It was around this time last summer when the first stories began to appear asking whether the 2017 Los Angeles Dodgers had a chance to be best team in baseball history. On Aug. 5, they improved to 78-32 — on a pace for 115 wins — and had just completed the best 50-game stretch (43-7) of any team in more than a century. By Aug. 25, they peaked at 55 games over .500, at 91-36.
But we all know what happened next. Out of nowhere, the Dodgers lost 16 of their next 17 games, cutting their lead in the National League West more than in half, before righting themselves in late September, finishing 104-58, then going 7-1 in the first two rounds of the playoffs and coming within a game of winning the World Series.
It is useful to recall the example of the 2017 Dodgers when considering the 2018 Boston Red Sox — this summer’s top contender to join the list of the greatest teams in history.
The Red Sox, coming off a 15-7 thumping of the New York Yankees on Thursday night, entered the weekend at 76-34 — a 112-win pace — and boasting a run-differential of plus-184. Their roster could include both the American League MVP (Mookie Betts) and the Cy Young winner (Chris Sale). They haven’t lost more than two games in a row since late April.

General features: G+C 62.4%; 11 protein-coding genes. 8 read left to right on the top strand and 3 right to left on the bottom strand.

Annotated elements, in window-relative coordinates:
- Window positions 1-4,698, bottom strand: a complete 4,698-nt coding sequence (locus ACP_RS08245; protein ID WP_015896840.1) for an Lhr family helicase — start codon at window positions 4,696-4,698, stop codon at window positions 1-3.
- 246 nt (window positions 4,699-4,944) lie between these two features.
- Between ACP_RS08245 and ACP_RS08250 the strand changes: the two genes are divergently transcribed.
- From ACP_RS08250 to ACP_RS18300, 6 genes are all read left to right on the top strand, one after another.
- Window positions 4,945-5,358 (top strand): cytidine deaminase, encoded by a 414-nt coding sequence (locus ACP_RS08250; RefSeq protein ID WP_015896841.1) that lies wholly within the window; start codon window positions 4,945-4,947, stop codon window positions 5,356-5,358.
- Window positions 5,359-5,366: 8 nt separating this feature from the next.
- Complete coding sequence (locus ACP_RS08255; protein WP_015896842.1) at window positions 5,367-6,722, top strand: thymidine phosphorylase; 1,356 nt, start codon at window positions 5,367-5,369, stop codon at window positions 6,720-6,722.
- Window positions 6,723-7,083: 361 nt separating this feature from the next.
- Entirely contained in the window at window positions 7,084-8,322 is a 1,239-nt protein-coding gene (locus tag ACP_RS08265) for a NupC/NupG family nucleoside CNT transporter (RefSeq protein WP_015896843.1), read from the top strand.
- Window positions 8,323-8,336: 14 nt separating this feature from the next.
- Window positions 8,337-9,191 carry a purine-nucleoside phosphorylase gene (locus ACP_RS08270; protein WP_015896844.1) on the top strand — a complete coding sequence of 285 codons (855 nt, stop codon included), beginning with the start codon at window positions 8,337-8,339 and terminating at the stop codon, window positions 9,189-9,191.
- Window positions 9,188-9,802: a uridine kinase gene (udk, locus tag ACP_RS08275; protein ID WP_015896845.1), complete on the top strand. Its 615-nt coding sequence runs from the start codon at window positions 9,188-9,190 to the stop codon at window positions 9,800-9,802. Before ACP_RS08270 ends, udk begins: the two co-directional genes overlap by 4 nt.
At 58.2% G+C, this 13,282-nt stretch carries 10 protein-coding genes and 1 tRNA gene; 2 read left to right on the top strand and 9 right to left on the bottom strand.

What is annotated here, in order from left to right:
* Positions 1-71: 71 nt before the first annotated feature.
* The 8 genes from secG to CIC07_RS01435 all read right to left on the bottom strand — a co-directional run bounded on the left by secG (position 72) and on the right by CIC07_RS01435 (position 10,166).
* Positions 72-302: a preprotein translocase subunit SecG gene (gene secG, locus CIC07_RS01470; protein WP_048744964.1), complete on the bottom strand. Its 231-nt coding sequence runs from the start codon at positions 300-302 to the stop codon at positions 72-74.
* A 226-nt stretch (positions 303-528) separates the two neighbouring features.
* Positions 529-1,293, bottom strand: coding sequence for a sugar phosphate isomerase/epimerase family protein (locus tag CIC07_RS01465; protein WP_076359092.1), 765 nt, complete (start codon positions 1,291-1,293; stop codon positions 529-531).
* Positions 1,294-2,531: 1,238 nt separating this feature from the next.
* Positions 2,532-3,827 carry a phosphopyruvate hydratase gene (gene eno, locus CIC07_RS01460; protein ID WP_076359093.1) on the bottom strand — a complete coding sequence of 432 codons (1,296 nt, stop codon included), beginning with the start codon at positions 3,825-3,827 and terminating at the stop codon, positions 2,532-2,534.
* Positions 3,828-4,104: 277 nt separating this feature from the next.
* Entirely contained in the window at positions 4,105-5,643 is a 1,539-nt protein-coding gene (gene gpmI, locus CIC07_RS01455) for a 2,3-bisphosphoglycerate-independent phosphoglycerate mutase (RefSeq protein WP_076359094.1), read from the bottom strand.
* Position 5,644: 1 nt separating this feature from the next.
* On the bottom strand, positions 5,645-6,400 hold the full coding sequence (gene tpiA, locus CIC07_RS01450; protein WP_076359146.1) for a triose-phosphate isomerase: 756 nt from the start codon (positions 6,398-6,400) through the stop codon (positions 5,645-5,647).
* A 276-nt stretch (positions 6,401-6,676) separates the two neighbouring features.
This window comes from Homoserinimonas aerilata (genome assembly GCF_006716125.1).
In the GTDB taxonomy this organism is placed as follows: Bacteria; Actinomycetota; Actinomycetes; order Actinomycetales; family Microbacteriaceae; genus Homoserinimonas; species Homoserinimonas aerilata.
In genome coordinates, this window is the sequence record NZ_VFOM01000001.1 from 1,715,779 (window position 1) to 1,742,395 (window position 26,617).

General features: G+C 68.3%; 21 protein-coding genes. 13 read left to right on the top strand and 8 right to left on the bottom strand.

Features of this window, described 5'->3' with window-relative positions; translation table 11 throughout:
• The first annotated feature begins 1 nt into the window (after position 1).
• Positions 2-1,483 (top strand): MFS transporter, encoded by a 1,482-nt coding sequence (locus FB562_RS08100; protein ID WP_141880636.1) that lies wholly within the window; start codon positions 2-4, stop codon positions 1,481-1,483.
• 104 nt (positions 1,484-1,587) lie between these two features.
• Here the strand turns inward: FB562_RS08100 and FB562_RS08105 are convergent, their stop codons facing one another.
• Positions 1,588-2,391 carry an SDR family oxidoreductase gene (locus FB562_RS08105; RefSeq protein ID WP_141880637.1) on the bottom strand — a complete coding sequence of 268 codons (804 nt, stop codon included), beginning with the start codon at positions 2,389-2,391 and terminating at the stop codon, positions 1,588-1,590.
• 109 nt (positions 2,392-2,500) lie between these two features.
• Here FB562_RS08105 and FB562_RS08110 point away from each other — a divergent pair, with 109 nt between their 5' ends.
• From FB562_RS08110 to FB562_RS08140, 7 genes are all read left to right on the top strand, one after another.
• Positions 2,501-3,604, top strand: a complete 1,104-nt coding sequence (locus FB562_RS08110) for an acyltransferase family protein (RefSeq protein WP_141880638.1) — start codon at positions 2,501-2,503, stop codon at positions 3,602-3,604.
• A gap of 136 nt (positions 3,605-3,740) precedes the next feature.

And they are doing it in the supercharged atmosphere of this year’s American League, where there reside two other scary-good teams — the Yankees and Houston Astros — who are just off the Red Sox’s scorching pace. The Astros (69-41) entered the weekend seven games behind Boston, but held a slightly better run-differential, at plus-185, while the Yankees were 6 ½ games back in the AL East, having been tied with Boston as recently as early July.
With those three teams in the mix, plus a dangerous Cleveland Indians squad and a second wild card team that is likely to come out of the loaded West division, the AL playoffs could produce some riveting theater.
Asked whether they are motivated at all by the quest to be considered among the greatest teams in history, Mitch Moreland, the Red Sox’s veteran first baseman said: “Absolutely. Every day, we want to win that night’s game, and if we do that as much or more than anyone in history, yeah, there’s something to be said about that. But in the end, the main goal is to win that last and be World Series champions. I’d take both of those things. That’d be great.”
But Moreland was also a member of the 2012 Texas Rangers, who had first-place leads of as much as 6 ½ games in mid-August and by five games as late as Sept. 24, before being caught and passed by Oakland in the final week after losing seven of their final nine games.
“Having been through that, I know we’re a long way from being done with what we’ve started,” he said. “There may be a time to look at October, but I don’t think it’s now.”
Just as the 2017 Dodgers’ unexpected swoon came as their injuries began to pile up, the Red Sox suddenly have a crowded roster of sidelined players. Entering the weekend, their disabled list included three starting pitchers — Sale, Steven Wright and Eduardo Rodriguez — plus catcher Christian Vazquez, second baseman Dustin Pedroia and third baseman Rafael Devers. Sale and Devers are expected back in the coming days, Wright in mid-August and Vazquez, Pedroia and Rodriguez — the Red Sox hope — in September.